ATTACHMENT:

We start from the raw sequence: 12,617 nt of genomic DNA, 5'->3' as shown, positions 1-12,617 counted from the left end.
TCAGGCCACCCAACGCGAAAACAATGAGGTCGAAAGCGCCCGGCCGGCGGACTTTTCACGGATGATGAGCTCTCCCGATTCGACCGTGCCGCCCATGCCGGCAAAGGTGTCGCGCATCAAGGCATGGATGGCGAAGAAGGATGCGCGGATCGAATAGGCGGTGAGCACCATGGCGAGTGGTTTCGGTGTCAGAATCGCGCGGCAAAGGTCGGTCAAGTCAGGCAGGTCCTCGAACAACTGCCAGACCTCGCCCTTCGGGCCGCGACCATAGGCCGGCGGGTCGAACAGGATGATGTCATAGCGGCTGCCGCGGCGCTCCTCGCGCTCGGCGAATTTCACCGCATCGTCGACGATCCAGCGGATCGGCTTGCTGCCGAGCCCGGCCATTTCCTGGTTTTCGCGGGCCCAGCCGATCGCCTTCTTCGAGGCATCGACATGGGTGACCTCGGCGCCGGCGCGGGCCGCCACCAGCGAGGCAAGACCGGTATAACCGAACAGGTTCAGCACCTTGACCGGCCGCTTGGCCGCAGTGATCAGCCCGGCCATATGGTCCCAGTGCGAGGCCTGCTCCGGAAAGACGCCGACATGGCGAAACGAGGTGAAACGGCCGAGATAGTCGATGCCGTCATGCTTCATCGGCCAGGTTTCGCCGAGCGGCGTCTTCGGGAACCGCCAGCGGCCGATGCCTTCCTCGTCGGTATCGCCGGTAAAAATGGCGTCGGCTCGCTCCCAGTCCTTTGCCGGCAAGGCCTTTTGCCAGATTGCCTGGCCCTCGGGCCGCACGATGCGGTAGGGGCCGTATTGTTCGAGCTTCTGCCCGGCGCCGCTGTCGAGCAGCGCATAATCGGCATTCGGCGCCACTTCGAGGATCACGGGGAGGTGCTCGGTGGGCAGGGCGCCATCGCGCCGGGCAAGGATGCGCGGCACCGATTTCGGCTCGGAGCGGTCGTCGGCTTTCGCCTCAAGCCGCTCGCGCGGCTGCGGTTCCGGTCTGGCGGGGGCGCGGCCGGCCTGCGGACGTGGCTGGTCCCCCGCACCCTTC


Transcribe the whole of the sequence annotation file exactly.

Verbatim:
We start from the raw sequence: 12,617 nt of genomic DNA, 5'->3' as shown, positions 1-12,617 counted from the left end.
TCAGGCCACCCAACGCGAAAACAATGAGGTCGAAAGCGCCCGGCCGGCGGACTTTTCACGGATGATGAGCTCTCCCGATTCGACCGTGCCGCCCATGCCGGCAAAGGTGTCGCGCATCAAGGCATGGATGGCGAAGAAGGATGCGCGGATCGAATAGGCGGTGAGCACCATGGCGAGTGGTTTCGGTGTCAGAATCGCGCGGCAAAGGTCGGTCAAGTCAGGCAGGTCCTCGAACAACTGCCAGACCTCGCCCTTCGGGCCGCGACCATAGGCCGGCGGGTCGAACAGGATGATGTCATAGCGGCTGCCGCGGCGCTCCTCGCGCTCGGCGAATTTCACCGCATCGTCGACGATCCAGCGGATCGGCTTGCTGCCGAGCCCGGCCATTTCCTGGTTTTCGCGGGCCCAGCCGATCGCCTTCTTCGAGGCATCGACATGGGTGACCTCGGCGCCGGCGCGGGCCGCCACCAGCGAGGCAAGACCGGTATAACCGAACAGGTTCAGCACCTTGACCGGCCGCTTGGCCGCAGTGATCAGCCCGGCCATATGGTCCCAGTGCGAGGCCTGCTCCGGAAAGACGCCGACATGGCGAAACGAGGTGAAACGGCCGAGATAGTCGATGCCGTCATGCTTCATCGGCCAGGTTTCGCCGAGCGGCGTCTTCGGGAACCGCCAGCGGCCGATGCCTTCCTCGTCGGTATCGCCGGTAAAAATGGCGTCGGCTCGCTCCCAGTCCTTTGCCGGCAAGGCCTTTTGCCAGATTGCCTGGCCCTCGGGCCGCACGATGCGGTAGGGGCCGTATTGTTCGAGCTTCTGCCCGGCGCCGCTGTCGAGCAGCGCATAATCGGCATTCGGCGCCACTTCGAGGATCACGGGGAGGTGCTCGGTGGGCAGGGCGCCATCGCGCCGGGCAAGGATGCGCGGCACCGATTTCGGCTCGGAGCGGTCGTCGGCTTTCGCCTCAAGCCGCTCGCGCGGCTGCGGTTCCGGTCTGGCGGGGGCGCGGCCGGCCTGCGGACGTGGCTGGTCCCCCGCACCCTTC